2007: Energy Academy on an Energy Island In 2007 the goal of being 100 % supplied with local energy is reached – Samsoe is truly Denmark’s Sustainable Energy Island. It is critical that the goal is reached, and it is necessary to look forward in order to keep momentum. A new process is started: ‘Samsoe 2.0’. The Energy Academy is established, formalising the status as a place for all kinds of actors to learn about sustainable energy. ML: In 2007 we really are Denmark’s sustainable energy island. We have established the Energy Academy. Now we have picked all the lowest hanging fruits, so what will be the next steps in developing the island? A new goal of being totally independent on fossil fuels is set. New partnerships are established, and a new legal foundation for the future work is made. A core event in the process is a workshop with the most powerful citizens on the island, establishing a sort of shared space, with all islanders invited for the following common dinner – making it possible for some of the powerful people to slip away before mixing too much with the common people. The event is filmed. The future plan includes a number of actions that are not directly related to renewable energy, but are more related to other aspects of developing the island: fighting for a new ferry (the vision is to run it on biogas), creating a better infrastructure and develop ICT solutions. ML: The new words are partnerships, fossil free and education. We did develop a Samsoe 2.0 future scenario – what is going to happen on the island the next 20 years – not only in regard to the energy question, but also in regard to a new ferry and a new broadband network that we would own ourselves: Samsoe Broadband.
This critical turning point is co-produced with large parts of the large network on the island that has been developed around the vision of Samsoe as Denmark’s Sustainable Energy Island. The different parts of ‘doing’ the sustainable energy island: involving farmers, plumbers, carpenters and other local craftsmen in the material transformation has been an important part of building up the network. New networks are being established, for instance a local organisation of owners of electric vehicles. New partnerships with private companies are established, for instance with the large Danish Pump industry Grundfoss, working with schemes for replacing old pumps with more energy efficient pumps.
All the experiences from 1997 – 2007 is an important part of this critical turning point: without the technical changes; without the successes of becoming a CO2-neutral island; without the national and international interest in the transformation processes, the next steps could not have been taken. ML: We could make a process like the one we made in 1997, and now I was no longer an outsider, I am seen as sharing the local values, I am able to follow up on the process – and the most important thing about a workshop is to be able to follow up with concrete actions. The experience of getting large and increasing numbers of interested visitors made it possible to establish the Energy Academy as a formalized place for exhibitions, conferences and courses. Being a CO2-neutral island (exporting as much sustainable energy as the import of fossil energy) made it realistic to plan to go to the next step: becoming fossil free – which implies that all vehicles should run on renewable energy, and the energy for heating in private homes should be reduced.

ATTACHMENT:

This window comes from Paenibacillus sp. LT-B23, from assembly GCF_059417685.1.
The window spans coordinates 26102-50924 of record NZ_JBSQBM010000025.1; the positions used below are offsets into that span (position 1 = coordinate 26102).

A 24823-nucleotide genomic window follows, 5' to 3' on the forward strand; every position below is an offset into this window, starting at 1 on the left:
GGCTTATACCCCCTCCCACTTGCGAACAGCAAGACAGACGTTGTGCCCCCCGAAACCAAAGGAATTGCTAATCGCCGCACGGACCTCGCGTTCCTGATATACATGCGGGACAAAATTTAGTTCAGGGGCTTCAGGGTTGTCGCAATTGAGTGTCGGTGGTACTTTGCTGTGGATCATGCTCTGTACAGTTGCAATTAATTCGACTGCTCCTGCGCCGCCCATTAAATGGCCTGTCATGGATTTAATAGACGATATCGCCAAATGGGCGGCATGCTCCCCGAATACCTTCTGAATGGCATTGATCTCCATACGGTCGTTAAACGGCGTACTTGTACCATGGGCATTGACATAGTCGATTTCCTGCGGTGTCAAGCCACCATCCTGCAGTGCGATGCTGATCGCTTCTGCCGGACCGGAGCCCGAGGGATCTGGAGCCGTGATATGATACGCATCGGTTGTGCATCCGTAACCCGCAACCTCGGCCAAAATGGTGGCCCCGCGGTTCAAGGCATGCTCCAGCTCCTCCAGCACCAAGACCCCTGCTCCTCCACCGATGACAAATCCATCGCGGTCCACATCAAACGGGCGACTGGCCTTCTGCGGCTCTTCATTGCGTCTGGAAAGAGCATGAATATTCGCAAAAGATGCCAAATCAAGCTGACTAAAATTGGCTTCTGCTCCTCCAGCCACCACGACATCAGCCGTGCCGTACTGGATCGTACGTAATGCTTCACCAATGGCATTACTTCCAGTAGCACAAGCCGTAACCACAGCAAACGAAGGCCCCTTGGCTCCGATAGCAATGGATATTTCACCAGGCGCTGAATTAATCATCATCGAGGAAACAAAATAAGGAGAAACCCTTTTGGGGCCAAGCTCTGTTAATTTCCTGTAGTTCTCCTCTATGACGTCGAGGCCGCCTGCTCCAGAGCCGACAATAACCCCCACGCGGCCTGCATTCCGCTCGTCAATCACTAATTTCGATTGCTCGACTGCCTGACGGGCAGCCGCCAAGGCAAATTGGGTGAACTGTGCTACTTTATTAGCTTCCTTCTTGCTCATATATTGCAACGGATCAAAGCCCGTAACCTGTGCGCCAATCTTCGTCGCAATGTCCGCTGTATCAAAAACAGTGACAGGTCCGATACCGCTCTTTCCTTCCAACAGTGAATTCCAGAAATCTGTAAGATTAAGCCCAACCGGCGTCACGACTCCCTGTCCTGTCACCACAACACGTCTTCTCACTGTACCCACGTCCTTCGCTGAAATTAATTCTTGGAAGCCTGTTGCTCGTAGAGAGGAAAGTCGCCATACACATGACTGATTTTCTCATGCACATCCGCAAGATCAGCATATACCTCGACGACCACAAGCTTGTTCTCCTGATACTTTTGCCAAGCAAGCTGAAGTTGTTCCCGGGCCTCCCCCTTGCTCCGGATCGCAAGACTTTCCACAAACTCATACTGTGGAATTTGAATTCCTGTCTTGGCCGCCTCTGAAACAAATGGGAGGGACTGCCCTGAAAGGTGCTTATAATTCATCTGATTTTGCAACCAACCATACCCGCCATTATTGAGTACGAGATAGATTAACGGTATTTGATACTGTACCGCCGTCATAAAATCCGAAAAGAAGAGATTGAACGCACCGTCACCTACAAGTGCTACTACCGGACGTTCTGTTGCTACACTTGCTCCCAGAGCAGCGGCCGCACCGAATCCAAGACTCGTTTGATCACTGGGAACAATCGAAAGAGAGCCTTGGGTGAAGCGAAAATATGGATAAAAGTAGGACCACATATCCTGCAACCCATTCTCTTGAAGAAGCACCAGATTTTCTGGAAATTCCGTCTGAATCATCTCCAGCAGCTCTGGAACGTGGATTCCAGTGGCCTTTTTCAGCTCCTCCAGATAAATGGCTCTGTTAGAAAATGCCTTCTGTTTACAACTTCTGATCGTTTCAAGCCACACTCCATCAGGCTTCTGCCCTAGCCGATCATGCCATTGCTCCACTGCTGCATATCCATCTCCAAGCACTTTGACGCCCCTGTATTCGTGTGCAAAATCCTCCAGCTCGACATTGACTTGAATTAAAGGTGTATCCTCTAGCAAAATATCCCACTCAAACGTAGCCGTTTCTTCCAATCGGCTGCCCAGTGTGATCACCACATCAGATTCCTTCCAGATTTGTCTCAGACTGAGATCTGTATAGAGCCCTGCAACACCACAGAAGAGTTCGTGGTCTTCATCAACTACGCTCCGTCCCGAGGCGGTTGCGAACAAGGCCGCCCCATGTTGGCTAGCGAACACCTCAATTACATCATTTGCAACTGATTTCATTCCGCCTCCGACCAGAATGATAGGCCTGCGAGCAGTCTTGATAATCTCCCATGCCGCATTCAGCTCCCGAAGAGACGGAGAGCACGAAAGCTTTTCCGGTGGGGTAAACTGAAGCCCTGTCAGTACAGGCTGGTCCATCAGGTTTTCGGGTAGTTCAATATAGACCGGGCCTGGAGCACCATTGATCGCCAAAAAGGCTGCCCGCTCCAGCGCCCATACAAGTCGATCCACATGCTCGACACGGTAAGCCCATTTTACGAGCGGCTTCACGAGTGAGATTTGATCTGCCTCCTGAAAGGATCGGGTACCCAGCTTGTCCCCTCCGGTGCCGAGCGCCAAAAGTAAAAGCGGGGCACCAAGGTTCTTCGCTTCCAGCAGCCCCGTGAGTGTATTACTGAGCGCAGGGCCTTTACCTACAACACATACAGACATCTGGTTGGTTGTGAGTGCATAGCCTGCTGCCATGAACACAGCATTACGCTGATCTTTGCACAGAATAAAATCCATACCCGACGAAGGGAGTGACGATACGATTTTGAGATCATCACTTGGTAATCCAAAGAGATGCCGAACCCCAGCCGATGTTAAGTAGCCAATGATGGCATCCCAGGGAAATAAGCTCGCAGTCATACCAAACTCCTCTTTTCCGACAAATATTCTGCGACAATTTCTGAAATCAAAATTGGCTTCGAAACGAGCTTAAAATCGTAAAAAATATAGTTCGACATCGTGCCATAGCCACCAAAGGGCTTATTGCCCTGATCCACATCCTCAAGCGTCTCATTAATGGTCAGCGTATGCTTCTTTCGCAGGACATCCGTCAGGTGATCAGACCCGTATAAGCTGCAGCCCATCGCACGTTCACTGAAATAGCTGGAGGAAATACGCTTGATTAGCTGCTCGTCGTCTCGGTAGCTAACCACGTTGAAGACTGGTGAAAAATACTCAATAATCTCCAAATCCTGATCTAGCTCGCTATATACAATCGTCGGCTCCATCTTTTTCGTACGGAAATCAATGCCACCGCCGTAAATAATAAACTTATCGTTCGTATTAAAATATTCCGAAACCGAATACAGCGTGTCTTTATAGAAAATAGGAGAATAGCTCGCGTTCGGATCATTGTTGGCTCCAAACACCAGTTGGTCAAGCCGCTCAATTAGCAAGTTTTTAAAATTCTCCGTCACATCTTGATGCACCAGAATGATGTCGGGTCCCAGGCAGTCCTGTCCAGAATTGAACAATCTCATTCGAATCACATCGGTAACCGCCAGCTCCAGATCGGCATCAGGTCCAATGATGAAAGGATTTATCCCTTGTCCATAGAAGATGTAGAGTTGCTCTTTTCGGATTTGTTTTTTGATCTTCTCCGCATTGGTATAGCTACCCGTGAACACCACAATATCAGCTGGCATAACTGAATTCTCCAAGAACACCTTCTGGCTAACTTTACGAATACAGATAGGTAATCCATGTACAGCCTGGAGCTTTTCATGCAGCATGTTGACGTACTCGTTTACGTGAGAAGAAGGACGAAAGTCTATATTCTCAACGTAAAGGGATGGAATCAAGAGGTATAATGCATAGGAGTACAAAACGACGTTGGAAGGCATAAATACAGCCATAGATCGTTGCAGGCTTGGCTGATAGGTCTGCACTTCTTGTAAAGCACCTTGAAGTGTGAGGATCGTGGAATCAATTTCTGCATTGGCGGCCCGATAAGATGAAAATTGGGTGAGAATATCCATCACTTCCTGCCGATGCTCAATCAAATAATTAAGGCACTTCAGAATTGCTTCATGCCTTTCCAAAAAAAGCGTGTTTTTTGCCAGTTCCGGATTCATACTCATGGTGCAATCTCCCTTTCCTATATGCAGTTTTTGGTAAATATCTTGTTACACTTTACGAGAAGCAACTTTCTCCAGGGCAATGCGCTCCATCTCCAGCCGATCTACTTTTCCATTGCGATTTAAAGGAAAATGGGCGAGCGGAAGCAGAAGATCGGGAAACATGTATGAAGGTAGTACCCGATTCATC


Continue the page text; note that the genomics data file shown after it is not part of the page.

The most evident conflict was concerning the pace of change: to what extent should the island continue to change as fast as it had done in the period 1997 – 2007? It could be described as ‘best practice’ versus ‘next practice’. Some had the opinion that all this change was too costly.
The critical turning point was carefully planned in details. Every detail, however small, was planned and discussed with the relevant actors. Potential conflicts were solved in advance. Nothing was left to coincidences. ML: It was essential to having all the local people in power participating in the process of Samsoe 2.0. We had to design a process involving both these people and the rest of the islanders. We started with a shared space with 25 of the most powerful people on the island – this event was filmed. The event was planned and designed in every detail. After this we had a common dinner to which we had invited all the islanders – but making it possible for some of the people who had participated in the shared space event to leave. Some of the powerful people did not like the idea of mingling with the rest of the islanders.
An important part of the workshop was the discussion: ‘What will happen if we do NOT engage in further change?’ This was decisive for convincing critical voices that it was costlier to do nothing – in order to save the island, change had to continue towards sustainability. It was important to make the most powerful people support the vision ‘Samsoe 2.0’, making it their own vision.
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